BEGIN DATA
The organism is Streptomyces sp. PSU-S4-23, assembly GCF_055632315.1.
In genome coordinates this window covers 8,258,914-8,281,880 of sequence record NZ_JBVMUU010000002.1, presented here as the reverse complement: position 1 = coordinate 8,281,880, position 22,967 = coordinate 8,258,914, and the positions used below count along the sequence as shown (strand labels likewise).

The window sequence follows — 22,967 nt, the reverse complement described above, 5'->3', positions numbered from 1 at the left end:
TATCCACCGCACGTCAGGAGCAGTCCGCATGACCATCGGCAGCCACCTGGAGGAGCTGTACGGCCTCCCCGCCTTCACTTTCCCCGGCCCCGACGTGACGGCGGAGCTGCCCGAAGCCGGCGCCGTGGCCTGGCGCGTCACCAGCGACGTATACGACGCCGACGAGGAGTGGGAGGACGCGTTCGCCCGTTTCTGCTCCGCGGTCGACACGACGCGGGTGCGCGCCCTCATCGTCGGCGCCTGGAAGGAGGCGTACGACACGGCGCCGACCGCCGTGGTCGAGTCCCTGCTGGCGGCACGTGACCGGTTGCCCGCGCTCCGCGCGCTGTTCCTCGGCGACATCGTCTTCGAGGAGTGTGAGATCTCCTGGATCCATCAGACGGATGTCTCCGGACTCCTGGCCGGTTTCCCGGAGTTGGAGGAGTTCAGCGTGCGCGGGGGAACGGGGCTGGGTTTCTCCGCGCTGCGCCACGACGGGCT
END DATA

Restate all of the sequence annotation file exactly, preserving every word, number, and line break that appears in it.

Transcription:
The organism is Streptomyces sp. PSU-S4-23, assembly GCF_055632315.1.
In genome coordinates this window covers 8,258,914-8,281,880 of sequence record NZ_JBVMUU010000002.1, presented here as the reverse complement: position 1 = coordinate 8,281,880, position 22,967 = coordinate 8,258,914, and the positions used below count along the sequence as shown (strand labels likewise).

The window sequence follows — 22,967 nt, the reverse complement described above, 5'->3', positions numbered from 1 at the left end:
TATCCACCGCACGTCAGGAGCAGTCCGCATGACCATCGGCAGCCACCTGGAGGAGCTGTACGGCCTCCCCGCCTTCACTTTCCCCGGCCCCGACGTGACGGCGGAGCTGCCCGAAGCCGGCGCCGTGGCCTGGCGCGTCACCAGCGACGTATACGACGCCGACGAGGAGTGGGAGGACGCGTTCGCCCGTTTCTGCTCCGCGGTCGACACGACGCGGGTGCGCGCCCTCATCGTCGGCGCCTGGAAGGAGGCGTACGACACGGCGCCGACCGCCGTGGTCGAGTCCCTGCTGGCGGCACGTGACCGGTTGCCCGCGCTCCGCGCGCTGTTCCTCGGCGACATCGTCTTCGAGGAGTGTGAGATCTCCTGGATCCATCAGACGGATGTCTCCGGACTCCTGGCCGGTTTCCCGGAGTTGGAGGAGTTCAGCGTGCGCGGGGGAACGGGGCTGGGTTTCTCCGCGCTGCGCCACGACGGGCT